It will be apparent to those skilled in the art that various modifications and variations can be made to the multicore optical fibers and the methods of interconnecting them disclosed herein within the foregoing without departing from the spirit and scope of the disclosure.

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Citation

Patents Cited in This Cited by
Title Current Assignee Application Date Publication Date
マルチコア光ファイバ及びマルチコア光ファイバの接続方法 住友電気工業株式会社 02 February 2010 18 August 2011
Devices and methods for side-coupling optical fibers to optoelectronic components INTERNATIONAL BUSINESS MACHINES CORPORATION 01 August 2008 20 November 2008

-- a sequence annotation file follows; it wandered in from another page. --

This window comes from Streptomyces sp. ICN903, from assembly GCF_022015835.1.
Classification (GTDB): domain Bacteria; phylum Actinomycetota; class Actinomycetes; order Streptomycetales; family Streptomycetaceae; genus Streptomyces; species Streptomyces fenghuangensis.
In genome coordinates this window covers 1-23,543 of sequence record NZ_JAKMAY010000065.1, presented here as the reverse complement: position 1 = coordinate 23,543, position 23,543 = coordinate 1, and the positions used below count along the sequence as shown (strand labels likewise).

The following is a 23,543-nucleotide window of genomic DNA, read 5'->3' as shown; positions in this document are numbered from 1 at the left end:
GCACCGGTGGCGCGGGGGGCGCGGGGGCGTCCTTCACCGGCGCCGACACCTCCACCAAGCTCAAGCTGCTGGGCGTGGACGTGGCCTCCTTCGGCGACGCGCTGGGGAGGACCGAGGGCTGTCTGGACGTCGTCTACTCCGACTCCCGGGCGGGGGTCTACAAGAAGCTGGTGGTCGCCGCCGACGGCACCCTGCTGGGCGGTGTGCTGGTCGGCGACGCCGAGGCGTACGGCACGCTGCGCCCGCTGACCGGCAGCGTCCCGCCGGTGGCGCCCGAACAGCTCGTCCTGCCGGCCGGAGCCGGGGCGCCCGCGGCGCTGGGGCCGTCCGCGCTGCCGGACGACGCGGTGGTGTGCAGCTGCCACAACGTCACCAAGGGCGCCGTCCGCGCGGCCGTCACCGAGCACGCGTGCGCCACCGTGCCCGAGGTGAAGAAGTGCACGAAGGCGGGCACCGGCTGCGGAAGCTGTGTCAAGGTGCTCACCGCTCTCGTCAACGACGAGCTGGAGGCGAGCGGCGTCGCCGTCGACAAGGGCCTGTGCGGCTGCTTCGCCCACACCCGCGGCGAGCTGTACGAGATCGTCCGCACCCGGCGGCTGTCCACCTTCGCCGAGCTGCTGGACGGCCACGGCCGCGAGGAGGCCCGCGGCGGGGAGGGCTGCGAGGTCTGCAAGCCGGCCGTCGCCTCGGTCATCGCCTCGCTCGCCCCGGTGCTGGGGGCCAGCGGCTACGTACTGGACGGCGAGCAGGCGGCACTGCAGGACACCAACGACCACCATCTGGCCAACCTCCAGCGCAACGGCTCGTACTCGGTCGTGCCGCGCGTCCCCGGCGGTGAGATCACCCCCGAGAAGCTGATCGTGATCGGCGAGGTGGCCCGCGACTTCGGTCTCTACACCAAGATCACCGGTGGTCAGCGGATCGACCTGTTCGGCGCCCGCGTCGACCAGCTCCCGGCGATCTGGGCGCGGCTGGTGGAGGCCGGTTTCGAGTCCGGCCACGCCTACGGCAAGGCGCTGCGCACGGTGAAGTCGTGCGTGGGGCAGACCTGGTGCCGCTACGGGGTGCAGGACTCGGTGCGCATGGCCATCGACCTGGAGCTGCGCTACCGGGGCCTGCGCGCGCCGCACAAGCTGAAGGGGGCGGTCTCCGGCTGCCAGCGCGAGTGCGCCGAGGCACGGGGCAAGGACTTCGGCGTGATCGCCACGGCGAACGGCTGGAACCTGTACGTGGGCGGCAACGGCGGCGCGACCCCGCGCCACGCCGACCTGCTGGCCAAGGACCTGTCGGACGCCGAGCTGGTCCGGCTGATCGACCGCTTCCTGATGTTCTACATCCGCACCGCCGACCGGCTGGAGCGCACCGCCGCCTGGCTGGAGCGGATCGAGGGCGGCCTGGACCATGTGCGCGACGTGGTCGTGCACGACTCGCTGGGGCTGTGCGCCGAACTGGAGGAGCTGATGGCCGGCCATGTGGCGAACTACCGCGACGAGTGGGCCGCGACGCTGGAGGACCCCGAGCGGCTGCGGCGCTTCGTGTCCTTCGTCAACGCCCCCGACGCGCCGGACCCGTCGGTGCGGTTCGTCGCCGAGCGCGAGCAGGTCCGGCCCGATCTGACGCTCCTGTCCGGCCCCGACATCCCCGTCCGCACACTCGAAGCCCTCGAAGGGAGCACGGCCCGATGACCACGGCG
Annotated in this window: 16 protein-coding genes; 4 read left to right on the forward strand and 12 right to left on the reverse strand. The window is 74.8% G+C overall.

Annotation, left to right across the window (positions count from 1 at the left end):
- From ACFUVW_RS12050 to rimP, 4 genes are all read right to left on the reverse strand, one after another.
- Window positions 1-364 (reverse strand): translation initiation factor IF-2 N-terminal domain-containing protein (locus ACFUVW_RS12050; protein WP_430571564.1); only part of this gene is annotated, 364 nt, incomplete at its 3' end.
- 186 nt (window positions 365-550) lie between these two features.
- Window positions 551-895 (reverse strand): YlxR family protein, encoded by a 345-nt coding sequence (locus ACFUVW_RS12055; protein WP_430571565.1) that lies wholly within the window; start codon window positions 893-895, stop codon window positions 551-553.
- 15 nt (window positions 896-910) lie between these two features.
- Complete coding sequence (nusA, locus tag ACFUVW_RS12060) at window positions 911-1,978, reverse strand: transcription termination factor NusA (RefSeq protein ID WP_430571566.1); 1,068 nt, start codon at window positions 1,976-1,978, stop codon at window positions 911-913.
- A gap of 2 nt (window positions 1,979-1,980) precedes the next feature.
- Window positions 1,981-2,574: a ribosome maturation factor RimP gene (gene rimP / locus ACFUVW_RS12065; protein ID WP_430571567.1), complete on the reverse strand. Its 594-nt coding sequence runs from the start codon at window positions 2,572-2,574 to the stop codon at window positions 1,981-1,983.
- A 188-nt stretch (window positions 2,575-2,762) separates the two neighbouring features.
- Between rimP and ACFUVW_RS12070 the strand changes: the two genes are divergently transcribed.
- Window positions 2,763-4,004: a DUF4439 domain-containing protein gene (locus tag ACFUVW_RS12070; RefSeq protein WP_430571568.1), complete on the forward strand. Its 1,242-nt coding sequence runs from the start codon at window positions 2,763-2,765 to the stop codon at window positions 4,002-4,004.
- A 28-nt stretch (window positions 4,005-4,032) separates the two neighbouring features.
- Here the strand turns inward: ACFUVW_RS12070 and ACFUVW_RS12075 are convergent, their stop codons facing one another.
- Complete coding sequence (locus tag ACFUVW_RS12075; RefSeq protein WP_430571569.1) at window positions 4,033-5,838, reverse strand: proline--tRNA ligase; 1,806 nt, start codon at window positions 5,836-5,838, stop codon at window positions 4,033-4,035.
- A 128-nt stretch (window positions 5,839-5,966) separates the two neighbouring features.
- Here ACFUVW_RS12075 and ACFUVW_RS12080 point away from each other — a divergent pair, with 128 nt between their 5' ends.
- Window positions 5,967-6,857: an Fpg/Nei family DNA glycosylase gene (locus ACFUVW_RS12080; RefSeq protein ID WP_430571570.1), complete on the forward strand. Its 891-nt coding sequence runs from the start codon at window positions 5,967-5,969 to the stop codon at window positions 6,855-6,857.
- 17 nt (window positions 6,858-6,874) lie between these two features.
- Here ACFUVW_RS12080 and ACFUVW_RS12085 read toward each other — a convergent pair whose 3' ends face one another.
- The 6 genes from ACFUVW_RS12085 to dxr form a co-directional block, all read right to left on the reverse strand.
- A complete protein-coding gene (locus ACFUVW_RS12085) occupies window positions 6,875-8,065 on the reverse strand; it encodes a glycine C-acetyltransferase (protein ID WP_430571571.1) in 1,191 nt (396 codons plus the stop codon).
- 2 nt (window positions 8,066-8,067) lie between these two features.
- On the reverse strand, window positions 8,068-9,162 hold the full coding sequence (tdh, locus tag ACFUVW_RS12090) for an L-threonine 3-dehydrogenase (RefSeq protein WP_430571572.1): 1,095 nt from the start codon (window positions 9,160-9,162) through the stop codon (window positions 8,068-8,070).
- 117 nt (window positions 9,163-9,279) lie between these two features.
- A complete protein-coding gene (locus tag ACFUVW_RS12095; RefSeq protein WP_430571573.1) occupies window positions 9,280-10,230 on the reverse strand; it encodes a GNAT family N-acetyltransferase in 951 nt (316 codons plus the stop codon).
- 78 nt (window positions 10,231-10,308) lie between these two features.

Manufacture of optical fiber sheet SUMITOMO DENKI KOGYO KK 24 January 1984 13 August 1985
All-fiber mode selection technique for multicore fiber laser devices THE ARIZONA BOARD OF REGENTS ON BEHALF OF THE UNIVERSITY OF ARIZONA 08 May 2008 18 June 2009
Wavelength selective optical coupler with multicore optical fiber FRANCE TELECOM 19 September 1995 27 March 1996
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US10001597 Multicore optical fibers interconnection 1 US10001597 Multicore optical fibers interconnection 2 US10001597 Multicore optical fibers interconnection 3